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Is Clinton's prescription good medicine for blacks?

When President Clinton unveiled his long-awaited proposal to over-haul the national healthcare system on Sept. 22, he was in a much stronger position than he was this past summer. At that time, he had to battle a contentious Congress to get his economic plan into legislation. This time, congressional skepticism of the health-care plan--developed by a team national health experts led by first lady Hillary Rodham Clinton--has been bipartisan. However, when all is said and done, America will have universal health coverage.

The President's primary battle will be to get agreement on who pays and how much they will pay, and to convince Americans that the entire nation will be better off when everyone is covered. Pressure and debate has come from all corners--from the self-employed to major corporations, from hospitals to insurers and from those with no health coverage to those who can afford the best care money can buy.

African-Americans have much at stake. They make up a significant portion of the nation's small-business owners and are too often among those Americans currently un-or underinsured. "Blacks would benefit immensely from universal coverage," explains BE Board of Economists member Andrew. F. Brimmer, "because most health insurance is now provided by firms as an employment benefit. And the fact that the plan is portable increases security; that element is going to be in whatever plan finally comes down the pike."

Upon closer examination, the Clinton proposal can be very confusing. In fact, the version that is finally approved by Congress may have only a passing resemblance to what Clinton described in his nationally televised announcement in September.

The plan calls for every American, including the estimated 37 million uninsured, to carry a "Health Security Card" (meant to conjure up visions of Social Security, the last sweeping change of national policy) guaranteeing basic medical coverage. It would continue Medicare, cover abortion and other "pregnancy-related services" and require raising $105 billion to help subsidize insurance for small businesses and low-wage workers.

Other key elements of the Clinton proposal:

* Employer mandated coverage. All employers would pay 80% of fulltime employees' health insurance and a prorated share for part-timers, with the employers' share not to exceed 7.9% of payroll. That percentage-of-payroll cap could be as low as 3.5% for companies with less that 50 workers.

* Health insurance premium limits. A linchpin of Clinton's goal of controlling health-care costs, his plan would establish a National Health Board limiting annual increases in premiums charged by health insurers.

* Doctors of choice. People will choose from a set of health plans, most with their own network of doctors. They will pay more to use out-of-network doctors or to participate in a fee-for-service plan providing access to more doctors.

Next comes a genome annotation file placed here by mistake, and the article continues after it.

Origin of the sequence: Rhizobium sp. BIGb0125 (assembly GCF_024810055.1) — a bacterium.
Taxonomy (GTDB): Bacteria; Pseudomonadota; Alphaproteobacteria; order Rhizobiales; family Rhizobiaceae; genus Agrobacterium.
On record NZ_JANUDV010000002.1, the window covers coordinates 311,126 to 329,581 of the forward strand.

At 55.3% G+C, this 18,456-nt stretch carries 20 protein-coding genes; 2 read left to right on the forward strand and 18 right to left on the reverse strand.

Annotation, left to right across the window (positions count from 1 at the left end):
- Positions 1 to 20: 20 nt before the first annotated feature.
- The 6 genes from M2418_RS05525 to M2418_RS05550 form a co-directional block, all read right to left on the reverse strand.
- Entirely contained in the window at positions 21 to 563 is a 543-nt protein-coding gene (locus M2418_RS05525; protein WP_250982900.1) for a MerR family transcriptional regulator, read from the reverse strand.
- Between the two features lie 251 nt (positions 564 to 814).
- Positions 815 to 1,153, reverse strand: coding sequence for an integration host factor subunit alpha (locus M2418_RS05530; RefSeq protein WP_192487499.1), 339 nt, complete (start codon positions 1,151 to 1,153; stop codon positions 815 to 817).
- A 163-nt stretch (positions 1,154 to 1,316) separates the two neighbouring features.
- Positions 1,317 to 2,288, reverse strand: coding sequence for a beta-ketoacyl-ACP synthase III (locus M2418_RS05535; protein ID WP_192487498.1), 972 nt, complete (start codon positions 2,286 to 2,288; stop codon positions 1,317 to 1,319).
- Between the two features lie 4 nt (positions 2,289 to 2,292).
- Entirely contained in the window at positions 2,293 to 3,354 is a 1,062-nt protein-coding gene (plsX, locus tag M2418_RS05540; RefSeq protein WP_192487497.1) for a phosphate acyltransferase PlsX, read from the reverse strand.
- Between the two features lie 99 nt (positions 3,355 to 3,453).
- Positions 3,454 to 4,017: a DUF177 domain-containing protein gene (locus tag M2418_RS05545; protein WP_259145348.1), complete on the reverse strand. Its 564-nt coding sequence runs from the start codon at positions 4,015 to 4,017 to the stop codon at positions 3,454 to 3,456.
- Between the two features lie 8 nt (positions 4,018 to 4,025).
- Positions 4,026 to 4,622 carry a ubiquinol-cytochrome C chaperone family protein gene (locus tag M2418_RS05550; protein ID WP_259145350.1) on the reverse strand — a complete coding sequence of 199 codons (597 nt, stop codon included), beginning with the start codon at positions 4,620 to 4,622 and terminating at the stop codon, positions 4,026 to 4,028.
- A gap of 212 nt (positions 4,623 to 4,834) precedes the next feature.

Small-Business Anxiety

"I think health care reform is good," says Hamish Reed, a principal of Branches Medical Inc. a $4-million medical products distributor based in Lauderhill, Fla. "But trying to mandate employer contributions--I just don't agree with that."

Reed says his company currently pays the insurance premiums for its 13 employees. His workers pay for coverage of their spouses and other family members. "This plan will force small businesses to pick up the costs of health-care reform," he insists. "Clinton's health plan, in addition to the new taxes called for by his economic plan, places an unfair burden on small businesses."

Reed's concerns are echoed by many small-business owners and their advocates. Clinton has been stressing regulation of insurance premium increases in order to ease their anxiety. More importantly, the President says that caps on the percentage of payroll that must be spent on health care (as low as 3.5% for companies with less than 50 employees) should enable small businesses like Branches Medical to afford coverage.

In fact, according to data provided by the Employee Benefit Research Institute (EBRI) in Washington, D.C., the Clinton plan promises to significantly reduce the average percentage of payroll now paid by companies that offer health plans (see chart). According to EBRI figures, the amount contributed to employee health plans for a company the size of Branches Medical would drop from about 10% to as low as 3.5%.


Clinton's strategy has been working. Small-business owners--perhaps resigned to the inevitability of change in health-care delivery--have slowly been coming over to the President's side. Evidence of this is offered by surveys of small-business owners conducted by the Northridge, Calif.-based Kessler Exchange, a small-business research firm. When the Kessler Exchange surveyed small-business owners in January, nearly 30% of those who did not currently offer insurance said they could foresee going out of business if they were required to provide it. By September, after hearing the details of the Clinton plan, only 11% of these entrepreneurs felt that way.

The Kessler Exchange offers a free kit to small businesses owners who want to take competitive advantage of health-care reform; for more information, call 800-I-CAN-DO-IT.

Unlike tax reform and deficit reduction issues, everyone agrees that health-care reform is necessary, and that there is enough consensus for this goal to be reached.
COPYRIGHT 1993 Earl G. Graves Publishing Co., Inc.
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Copyright 1993, Gale Group. All rights reserved. Gale Group is a Thomson Corporation Company.

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Title Annotation:Bill Clinton's health reform proposals
Author:Edmond, Alfred, Jr.
Publication:Black Enterprise
Date:Dec 1, 1993
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